The gap between the impression created by these tweets and the actual events that took place is noteworthy. When the tweet begins with “Just met w/ President @RW_UNP to express my grave concern…”, the illusion is that the Ambassador met the Head of State on her own initiative, when in reality she along with her peers were called for a meeting with the President. As such, she did not set the agenda, but was set for her by the Sri Lankan Government.
In her lengthy message (in the context of a tweet), she failed to note the President’s concerns over unsubstantiated comments propagated by certain diplomats and their failure to follow due procedure in verifying facts. As such, her tweet does not offer any apology for possible past misjudgement committed or assurance against future occurrences of such misdemeanours.
Instead, she continues to comment on the same lines as before, telling the Sri Lankan Government that “this is not the time to crack down on citizens.” She then outlined the action plan the Government must take, which is to take “immediate and tangible steps the Government can take to regain the trust of the people, restore stability, and rebuild the economy.”
It is obviously lost on her that the Government indeed took the very first step to “regain the trust of the people” and “restore stability” by clearing the Presidential Secretariat to resume its functions. Her failure to grasp this simple fact questions her abilities as an ambassador and not that of a Government with a difficult task at hand.
Mounting public anger against Chung
Clearly, the US Envoy justifies the forceful entry in the Presidential Secretariat and the looting, vandalisation and other wilful destructive acts to State property. Apparently, the officially designated protest site, which was adjacent to the Presidential Secretariat, has been extended to include the Presidential Secretariat itself.
Initially, the protests at the officially designated site since March 2022 spilled over to encompass the Galle Face Greens – a public recreation ground. Then, the protestors moved right up to the Presidential Secretariat’s main entrance, thereby blocking entry or exit from the building. This in itself is an illegal act and therefore cannot be construed as “peaceful.”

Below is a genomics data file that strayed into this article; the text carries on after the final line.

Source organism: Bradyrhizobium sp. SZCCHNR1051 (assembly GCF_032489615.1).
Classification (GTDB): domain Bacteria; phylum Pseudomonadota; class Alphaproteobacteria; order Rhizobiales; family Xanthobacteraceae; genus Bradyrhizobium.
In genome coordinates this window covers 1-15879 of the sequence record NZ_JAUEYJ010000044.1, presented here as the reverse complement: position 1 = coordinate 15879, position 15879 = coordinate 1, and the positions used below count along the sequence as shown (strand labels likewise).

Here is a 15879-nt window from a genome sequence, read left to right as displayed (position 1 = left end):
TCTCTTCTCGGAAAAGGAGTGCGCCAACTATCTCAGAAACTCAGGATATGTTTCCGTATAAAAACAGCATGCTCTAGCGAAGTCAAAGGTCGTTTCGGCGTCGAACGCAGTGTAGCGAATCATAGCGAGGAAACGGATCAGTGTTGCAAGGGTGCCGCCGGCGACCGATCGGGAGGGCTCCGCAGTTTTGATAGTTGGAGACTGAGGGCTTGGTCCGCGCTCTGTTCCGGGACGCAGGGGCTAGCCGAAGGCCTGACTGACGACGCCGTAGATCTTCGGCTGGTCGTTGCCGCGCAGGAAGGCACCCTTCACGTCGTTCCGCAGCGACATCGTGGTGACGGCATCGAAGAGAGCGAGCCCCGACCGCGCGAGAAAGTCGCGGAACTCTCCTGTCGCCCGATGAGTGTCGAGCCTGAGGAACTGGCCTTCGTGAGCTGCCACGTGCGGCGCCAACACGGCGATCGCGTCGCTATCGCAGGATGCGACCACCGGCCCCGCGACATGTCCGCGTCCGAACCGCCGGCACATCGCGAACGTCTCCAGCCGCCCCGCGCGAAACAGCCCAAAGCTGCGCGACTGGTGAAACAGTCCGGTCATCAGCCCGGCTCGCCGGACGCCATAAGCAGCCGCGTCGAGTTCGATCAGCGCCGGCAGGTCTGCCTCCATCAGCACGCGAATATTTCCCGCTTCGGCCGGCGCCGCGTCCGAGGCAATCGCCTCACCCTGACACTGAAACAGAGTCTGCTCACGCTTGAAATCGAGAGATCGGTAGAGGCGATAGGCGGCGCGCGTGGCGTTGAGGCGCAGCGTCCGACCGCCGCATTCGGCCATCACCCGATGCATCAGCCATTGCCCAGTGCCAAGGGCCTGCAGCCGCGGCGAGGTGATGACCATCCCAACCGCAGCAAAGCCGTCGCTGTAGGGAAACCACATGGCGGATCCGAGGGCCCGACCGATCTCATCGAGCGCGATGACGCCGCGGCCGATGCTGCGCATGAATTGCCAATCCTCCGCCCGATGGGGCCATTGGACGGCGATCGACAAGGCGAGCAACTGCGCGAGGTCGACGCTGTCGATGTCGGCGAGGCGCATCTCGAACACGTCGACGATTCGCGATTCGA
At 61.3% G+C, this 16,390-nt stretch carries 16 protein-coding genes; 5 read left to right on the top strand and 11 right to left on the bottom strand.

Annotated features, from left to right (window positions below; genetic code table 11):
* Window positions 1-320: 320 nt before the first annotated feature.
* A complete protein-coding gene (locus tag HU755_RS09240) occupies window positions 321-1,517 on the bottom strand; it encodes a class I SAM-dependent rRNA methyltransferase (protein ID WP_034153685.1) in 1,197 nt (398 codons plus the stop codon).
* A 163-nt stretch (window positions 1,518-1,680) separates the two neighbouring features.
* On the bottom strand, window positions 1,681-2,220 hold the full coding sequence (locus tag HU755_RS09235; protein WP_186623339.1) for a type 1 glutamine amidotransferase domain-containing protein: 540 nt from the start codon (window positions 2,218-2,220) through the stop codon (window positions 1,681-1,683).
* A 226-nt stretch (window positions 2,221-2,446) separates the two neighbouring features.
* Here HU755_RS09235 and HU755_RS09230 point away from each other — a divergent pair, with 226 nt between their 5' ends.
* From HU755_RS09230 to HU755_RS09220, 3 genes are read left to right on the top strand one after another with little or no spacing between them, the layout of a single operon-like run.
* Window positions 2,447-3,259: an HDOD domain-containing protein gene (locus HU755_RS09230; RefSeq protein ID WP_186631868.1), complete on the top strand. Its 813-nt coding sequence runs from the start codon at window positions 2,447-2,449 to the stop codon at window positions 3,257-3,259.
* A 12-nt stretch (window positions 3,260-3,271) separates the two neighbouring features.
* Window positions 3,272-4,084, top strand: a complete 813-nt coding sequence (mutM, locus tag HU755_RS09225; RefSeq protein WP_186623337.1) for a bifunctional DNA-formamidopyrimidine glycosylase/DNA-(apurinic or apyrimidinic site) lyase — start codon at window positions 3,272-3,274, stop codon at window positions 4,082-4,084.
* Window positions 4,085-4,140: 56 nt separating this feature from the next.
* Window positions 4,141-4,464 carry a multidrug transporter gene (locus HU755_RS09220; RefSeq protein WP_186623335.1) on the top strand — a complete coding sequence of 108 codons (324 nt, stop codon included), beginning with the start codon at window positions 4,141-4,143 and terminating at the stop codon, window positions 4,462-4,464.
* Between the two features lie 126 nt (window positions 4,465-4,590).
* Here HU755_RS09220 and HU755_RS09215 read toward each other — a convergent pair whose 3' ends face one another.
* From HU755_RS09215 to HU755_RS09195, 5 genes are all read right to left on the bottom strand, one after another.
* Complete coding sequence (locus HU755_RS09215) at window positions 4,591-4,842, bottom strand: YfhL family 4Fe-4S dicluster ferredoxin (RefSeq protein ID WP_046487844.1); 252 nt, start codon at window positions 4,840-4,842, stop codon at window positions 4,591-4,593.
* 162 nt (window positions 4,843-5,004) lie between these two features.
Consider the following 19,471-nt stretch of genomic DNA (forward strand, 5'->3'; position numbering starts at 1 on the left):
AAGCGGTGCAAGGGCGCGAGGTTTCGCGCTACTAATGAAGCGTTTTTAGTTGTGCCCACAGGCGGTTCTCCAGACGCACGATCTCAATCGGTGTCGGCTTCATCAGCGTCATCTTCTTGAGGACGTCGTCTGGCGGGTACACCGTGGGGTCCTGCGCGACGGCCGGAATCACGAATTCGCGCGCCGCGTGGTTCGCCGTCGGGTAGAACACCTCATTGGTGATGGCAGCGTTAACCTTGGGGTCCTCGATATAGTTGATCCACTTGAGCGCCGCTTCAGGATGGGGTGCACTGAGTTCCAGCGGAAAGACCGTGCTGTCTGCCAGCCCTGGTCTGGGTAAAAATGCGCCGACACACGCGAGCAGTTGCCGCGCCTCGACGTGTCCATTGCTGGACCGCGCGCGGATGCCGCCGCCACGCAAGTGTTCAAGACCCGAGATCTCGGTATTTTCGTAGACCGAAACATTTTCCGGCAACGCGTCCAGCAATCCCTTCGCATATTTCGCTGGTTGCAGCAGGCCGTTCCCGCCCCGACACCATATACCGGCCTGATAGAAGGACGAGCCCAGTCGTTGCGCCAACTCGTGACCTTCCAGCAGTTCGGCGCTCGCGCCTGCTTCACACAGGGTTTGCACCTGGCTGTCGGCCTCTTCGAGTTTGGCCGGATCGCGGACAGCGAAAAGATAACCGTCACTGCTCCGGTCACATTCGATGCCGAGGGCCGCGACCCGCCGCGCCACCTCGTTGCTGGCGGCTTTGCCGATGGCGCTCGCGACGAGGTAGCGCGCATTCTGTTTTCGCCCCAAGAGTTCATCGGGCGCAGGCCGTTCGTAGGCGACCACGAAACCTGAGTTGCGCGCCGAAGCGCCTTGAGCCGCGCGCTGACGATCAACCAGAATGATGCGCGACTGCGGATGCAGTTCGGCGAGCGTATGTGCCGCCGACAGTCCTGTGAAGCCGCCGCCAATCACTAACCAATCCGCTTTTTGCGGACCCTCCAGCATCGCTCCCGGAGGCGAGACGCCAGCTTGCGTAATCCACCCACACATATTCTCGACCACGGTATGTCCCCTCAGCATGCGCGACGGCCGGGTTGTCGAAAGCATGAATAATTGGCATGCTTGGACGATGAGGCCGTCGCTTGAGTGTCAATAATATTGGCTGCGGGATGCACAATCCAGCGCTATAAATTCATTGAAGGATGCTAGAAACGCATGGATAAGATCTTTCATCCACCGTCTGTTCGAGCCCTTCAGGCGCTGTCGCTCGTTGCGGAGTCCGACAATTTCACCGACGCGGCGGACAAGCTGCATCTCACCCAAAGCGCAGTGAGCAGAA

Yet, in the name of democracy – as advocated by the West and Western influenced civil societies – the anti-Government protests have been allowed unhindered. Finally, the very building that housed the functions of the Presidential Secretariat was swallowed by the protestors.
The American Envoy’s tweet that fails to reflect this true status implies a slyness on her part to misrepresent facts. Judging by the opinions articulated in the public domain, this effort has not been well received by the Sri Lankan public.
At the recent Parliamentary debate on declaring emergency, dissident MP Wimal Weerawansa revealed that Chung met former President Gotabaya as many as three times a week and intimidated him from taking decisive action against the developing anarchy to restore normalcy in the country.
This revelation has added to public anger. After Former President Maithripala Sirisena sacked the Yahapalana Government, the then US Ambassador Alaina Teplitz played a pivotal role in reinstating that Government. During that period, the then Speaker Karu Jayasuriya decided on parliamentary matters that were put to vote based on the sound and not show of hands or count of a secret ballot. He simply claimed, “this side is the loudest,” and so that side won the debate.
Likewise, a concentrated effort by pro-protestors pronounced that the protestors were the only voice. They did not offer any survey or election results to prove their point.
President Gotabaya, a strong advocate of democracy, thus heeded the protestors’ demands and peacefully resigned after transferring power to ensure the country does not fall into anarchy. Those who accuse him of coming to power on the bodies of the Easter Attack victims should reflect the careful steps taken by President Gotabaya to avoid a bloodbath.
He only wants to return to his family in the US. This is being denied by the US. To treat a leader who successfully managed the pandemic and followed democracy to the letter as a fugitive is preposterous.
The “Go Home” Project
If Chung fails to note the growing resentment towards her, the consequences can be catastrophic. The current trend is to set up ‘Go Home villages’ and create public mayhem until the offending individual is ousted from office. Both the democratically elected President and Premier were thus removed. A similar effort is underway to oust the incumbent President.
Therefore, it should not surprise any, if anti-Chung protestors suddenly declared the US Embassy (claimed as part of the protest site, for the building is in the protest site’s neighbourhood) as the ‘Julie Chung Go Gama.’ Would Chung then simply catch the next plane out of the island as the “peaceful protestors” smashed up the US property?
(The views and opinions expressed in this column are writer’s own and do not necessarily reflect the official policy or position of Ceylon Today)
By Shivanthi Ranasinghe